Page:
Fire Blight Showing Up on Apple and Pear Trees

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Fire blight is one of the most devastating and difficult-to-control diseases of many fruit trees, including apple and pear, as well as of other ornamental plants in the rose family (much more than typical garden roses)  which includes trees and shrubs in orchards, nurseries, and landscape plantings.

Fire BlightThis is a bacterial disease caused by Erwinia amylovora, that is destructive, highly infectious, and can spread rapidly, killing individual apple and pear trees when conditions are right for disease development and if susceptible rootstocks are used. Initially, the disease often enters the tree through natural openings, especially flowers and wounds in the spring. It can be spread from diseased to healthy plants by rain, wind, and pruning tools. It can kill or disfigure a tree or shrub, depending on the susceptibility of the host and weather conditions. Procrastination is not your friend in this case.

The first symptoms of fire blight occur in early spring when temperatures are above 60 °F and the weather is rainy or humid. How can you recognize this problem? The first symptoms usually start with the blossom appearing water soaked then drooping and browning, blackening then they dieback. The disease continues growing down through the twig, killing as it moves systemically. Cankers form at the base of the dead areas on the woody plant tissue. Bacterial ooze may leak from cracks along canker margins or through pores in the bark called lenticels. This bacterial ooze can attract bees and other insects who then help spread the disease to healthy plants. The bacteria spread rapidly through the plant tissue in warm temperatures (65°F or higher) and humid weather.The highly invasive callery pear, which is often seen along the margins of fields, is very susceptible to fire blight and can be a source of the disease.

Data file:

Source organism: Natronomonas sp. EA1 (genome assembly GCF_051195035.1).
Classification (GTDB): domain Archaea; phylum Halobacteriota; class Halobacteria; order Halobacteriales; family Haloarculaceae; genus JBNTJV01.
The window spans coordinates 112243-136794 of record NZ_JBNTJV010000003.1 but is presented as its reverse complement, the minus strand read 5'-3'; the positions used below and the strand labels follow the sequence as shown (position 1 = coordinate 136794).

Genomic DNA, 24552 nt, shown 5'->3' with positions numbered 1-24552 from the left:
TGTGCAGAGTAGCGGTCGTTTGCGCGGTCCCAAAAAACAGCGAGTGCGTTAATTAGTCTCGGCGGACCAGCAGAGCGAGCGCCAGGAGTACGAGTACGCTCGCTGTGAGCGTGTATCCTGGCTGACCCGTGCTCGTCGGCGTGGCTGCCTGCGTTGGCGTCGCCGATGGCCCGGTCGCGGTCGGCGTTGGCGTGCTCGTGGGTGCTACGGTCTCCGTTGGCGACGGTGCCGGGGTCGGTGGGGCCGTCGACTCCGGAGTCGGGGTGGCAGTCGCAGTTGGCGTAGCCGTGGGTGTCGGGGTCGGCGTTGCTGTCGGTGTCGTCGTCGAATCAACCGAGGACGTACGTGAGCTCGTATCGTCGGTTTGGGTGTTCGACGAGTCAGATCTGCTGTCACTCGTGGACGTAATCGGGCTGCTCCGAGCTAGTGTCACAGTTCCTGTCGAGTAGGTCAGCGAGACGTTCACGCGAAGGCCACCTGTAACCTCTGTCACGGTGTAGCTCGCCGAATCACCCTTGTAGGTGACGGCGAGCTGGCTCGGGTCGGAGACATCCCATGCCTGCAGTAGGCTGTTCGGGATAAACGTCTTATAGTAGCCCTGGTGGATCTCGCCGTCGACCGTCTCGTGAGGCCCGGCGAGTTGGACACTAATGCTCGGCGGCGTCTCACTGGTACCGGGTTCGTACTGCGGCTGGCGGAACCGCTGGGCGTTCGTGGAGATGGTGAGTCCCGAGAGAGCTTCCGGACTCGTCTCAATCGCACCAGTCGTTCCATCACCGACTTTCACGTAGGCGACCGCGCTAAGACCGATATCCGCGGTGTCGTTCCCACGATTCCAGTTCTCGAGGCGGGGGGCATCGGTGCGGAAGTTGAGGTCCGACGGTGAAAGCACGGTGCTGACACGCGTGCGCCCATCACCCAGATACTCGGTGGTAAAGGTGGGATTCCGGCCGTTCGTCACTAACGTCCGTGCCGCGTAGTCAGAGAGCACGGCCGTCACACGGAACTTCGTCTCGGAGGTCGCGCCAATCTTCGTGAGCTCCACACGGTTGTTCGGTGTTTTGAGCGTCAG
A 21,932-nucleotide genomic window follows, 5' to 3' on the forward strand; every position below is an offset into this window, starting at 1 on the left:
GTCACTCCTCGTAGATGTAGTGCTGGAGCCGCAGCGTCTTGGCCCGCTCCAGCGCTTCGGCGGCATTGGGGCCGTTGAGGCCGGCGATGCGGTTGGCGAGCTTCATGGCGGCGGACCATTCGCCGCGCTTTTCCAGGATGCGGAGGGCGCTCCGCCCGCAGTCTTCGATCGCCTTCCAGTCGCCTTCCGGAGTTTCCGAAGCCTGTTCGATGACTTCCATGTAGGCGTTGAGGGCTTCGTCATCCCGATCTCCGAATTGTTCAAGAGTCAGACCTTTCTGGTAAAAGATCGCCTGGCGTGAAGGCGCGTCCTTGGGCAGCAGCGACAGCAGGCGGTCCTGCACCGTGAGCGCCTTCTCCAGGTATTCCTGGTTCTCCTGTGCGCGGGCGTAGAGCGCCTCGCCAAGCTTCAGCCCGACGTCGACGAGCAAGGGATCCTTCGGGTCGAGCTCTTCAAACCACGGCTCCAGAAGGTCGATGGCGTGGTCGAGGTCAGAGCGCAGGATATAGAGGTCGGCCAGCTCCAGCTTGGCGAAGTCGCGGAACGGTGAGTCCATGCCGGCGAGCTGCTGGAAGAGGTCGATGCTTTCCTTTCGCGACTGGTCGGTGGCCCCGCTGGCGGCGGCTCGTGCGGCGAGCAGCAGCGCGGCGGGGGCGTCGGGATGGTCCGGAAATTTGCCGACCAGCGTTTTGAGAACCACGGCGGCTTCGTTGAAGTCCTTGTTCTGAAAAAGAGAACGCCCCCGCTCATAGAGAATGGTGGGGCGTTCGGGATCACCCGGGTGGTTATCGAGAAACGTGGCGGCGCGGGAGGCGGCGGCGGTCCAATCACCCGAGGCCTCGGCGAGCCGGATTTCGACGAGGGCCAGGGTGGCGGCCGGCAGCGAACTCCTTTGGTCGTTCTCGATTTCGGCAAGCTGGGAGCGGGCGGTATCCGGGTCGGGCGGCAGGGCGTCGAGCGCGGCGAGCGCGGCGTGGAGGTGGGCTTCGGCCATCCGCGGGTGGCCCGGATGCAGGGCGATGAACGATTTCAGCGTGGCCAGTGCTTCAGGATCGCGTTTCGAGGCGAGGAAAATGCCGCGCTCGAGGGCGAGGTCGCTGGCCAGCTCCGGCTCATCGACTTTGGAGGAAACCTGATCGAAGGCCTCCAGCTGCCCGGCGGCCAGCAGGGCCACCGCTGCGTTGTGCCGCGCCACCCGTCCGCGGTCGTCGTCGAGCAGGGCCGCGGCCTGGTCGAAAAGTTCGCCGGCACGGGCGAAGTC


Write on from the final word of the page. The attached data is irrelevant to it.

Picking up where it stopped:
Preventive spraying in early spring with streptomycin or copper-based fungicides is possible in a commercial orchard setting. However, for most homeowners the cost and effort is not reasonable. Trees need to be sprayed at a 3-to-4-day interval during bloom and the entire leaf canopy must be treated with good coverage for control.

On pear, the killed twigs/branches are black-looking while the killed tissue on other rose family plants will be brown to chocolate brown in color. Often, but not always, the tip of the twig/branch curls back on itself thus forming a “shepherds crook” appearance.

While there is no cure, if this disease has found its way into your landscape you can reduce the opportunities of it spreading by removing and destroying all affected parts of the tree or shrub after the danger of disease development is over. Don’t wait to deal with pruning out the infection, the disease won’t – BUT “don’t wound when it’s wet”. On a warm, dry day during spring and summer, prune out infected branches 8 -12 inches below the damage. I know – that’s a lot but better safe than sorry. Dip pruning tools in 70% rubbing alcohol or 10 % bleach solution (1 part bleach to 9 parts water solution) between each cut. Wash and oil shears when you are finished. These practices avoid spreading the pathogen.

Avoid heavy nitrogen fertilization, especially in summer, when succulent growth is most susceptible to fire blight infection.

To read more about this disease, contact me at or learn more about Fire Blight on Fruit Trees at